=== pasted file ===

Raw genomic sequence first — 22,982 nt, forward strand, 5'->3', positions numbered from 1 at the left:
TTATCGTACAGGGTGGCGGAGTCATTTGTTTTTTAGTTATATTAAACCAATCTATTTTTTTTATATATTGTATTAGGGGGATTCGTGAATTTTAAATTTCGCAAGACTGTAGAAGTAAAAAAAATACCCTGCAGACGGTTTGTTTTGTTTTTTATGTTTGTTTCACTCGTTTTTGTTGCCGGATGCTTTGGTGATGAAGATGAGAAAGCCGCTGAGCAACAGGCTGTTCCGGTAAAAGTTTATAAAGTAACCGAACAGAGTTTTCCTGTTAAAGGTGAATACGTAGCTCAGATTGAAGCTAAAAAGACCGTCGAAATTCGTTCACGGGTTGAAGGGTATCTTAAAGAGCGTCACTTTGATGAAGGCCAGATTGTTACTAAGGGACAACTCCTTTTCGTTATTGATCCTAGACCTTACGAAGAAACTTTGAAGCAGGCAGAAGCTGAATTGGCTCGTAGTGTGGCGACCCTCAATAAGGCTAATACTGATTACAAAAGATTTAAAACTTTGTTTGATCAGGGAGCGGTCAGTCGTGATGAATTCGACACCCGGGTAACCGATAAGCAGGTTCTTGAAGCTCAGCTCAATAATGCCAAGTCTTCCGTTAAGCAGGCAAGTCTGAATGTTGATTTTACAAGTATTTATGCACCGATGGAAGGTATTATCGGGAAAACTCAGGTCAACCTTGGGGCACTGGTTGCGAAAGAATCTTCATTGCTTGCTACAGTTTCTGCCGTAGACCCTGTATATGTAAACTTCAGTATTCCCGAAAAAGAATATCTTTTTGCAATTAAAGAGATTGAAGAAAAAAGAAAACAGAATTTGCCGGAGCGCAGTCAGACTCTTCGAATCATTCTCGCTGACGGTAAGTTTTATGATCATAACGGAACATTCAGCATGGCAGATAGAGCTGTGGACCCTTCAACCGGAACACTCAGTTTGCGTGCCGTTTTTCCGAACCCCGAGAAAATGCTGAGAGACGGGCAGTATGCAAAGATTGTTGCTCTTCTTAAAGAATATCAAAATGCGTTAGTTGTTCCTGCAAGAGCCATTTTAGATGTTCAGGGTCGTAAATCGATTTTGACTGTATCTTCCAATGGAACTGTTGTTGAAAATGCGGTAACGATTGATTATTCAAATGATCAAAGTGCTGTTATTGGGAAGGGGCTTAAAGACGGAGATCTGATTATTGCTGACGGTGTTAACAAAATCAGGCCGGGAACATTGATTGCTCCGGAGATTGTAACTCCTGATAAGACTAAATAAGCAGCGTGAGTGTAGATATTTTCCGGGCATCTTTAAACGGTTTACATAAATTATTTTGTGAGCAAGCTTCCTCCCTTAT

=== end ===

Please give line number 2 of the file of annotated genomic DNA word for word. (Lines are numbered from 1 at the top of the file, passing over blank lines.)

TTATCGTACAGGGTGGCGGAGTCATTTGTTTTTTAGTTATATTAAACCAATCTATTTTTTTTATATATTGTATTAGGGGGATTCGTGAATTTTAAATTTCGCAAGACTGTAGAAGTAAAAAAAATACCCTGCAGACGGTTTGTTTTGTTTTTTATGTTTGTTTCACTCGTTTTTGTTGCCGGATGCTTTGGTGATGAAGATGAGAAAGCCGCTGAGCAACAGGCTGTTCCGGTAAAAGTTTATAAAGTAACCGAACAGAGTTTTCCTGTTAAAGGTGAATACGTAGCTCAGATTGAAGCTAAAAAGACCGTCGAAATTCGTTCACGGGTTGAAGGGTATCTTAAAGAGCGTCACTTTGATGAAGGCCAGATTGTTACTAAGGGACAACTCCTTTTCGTTATTGATCCTAGACCTTACGAAGAAACTTTGAAGCAGGCAGAAGCTGAATTGGCTCGTAGTGTGGCGACCCTCAATAAGGCTAATACTGATTACAAAAGATTTAAAACTTTGTTTGATCAGGGAGCGGTCAGTCGTGATGAATTCGACACCCGGGTAACCGATAAGCAGGTTCTTGAAGCTCAGCTCAATAATGCCAAGTCTTCCGTTAAGCAGGCAAGTCTGAATGTTGATTTTACAAGTATTTATGCACCGATGGAAGGTATTATCGGGAAAACTCAGGTCAACCTTGGGGCACTGGTTGCGAAAGAATCTTCATTGCTTGCTACAGTTTCTGCCGTAGACCCTGTATATGTAAACTTCAGTATTCCCGAAAAAGAATATCTTTTTGCAATTAAAGAGATTGAAGAAAAAAGAAAACAGAATTTGCCGGAGCGCAGTCAGACTCTTCGAATCATTCTCGCTGACGGTAAGTTTTATGATCATAACGGAACATTCAGCATGGCAGATAGAGCTGTGGACCCTTCAACCGGAACACTCAGTTTGCGTGCCGTTTTTCCGAACCCCGAGAAAATGCTGAGAGACGGGCAGTATGCAAAGATTGTTGCTCTTCTTAAAGAATATCAAAATGCGTTAGTTGTTCCTGCAAGAGCCATTTTAGATGTTCAGGGTCGTAAATCGATTTTGACTGTATCTTCCAATGGAACTGTTGTTGAAAATGCGGTAACGATTGATTATTCAAATGATCAAAGTGCTGTTATTGGGAAGGGGCTTAAAGACGGAGATCTGATTATTGCTGACGGTGTTAACAAAATCAGGCCGGGAACATTGATTGCTCCGGAGATTGTAACTCCTGATAAGACTAAATAAGCAGCGTGAGTGTAGATATTTTCCGGGCATCTTTAAACGGTTTACATAAATTATTTTGTGAGCAAGCTTCCTCCCTTAT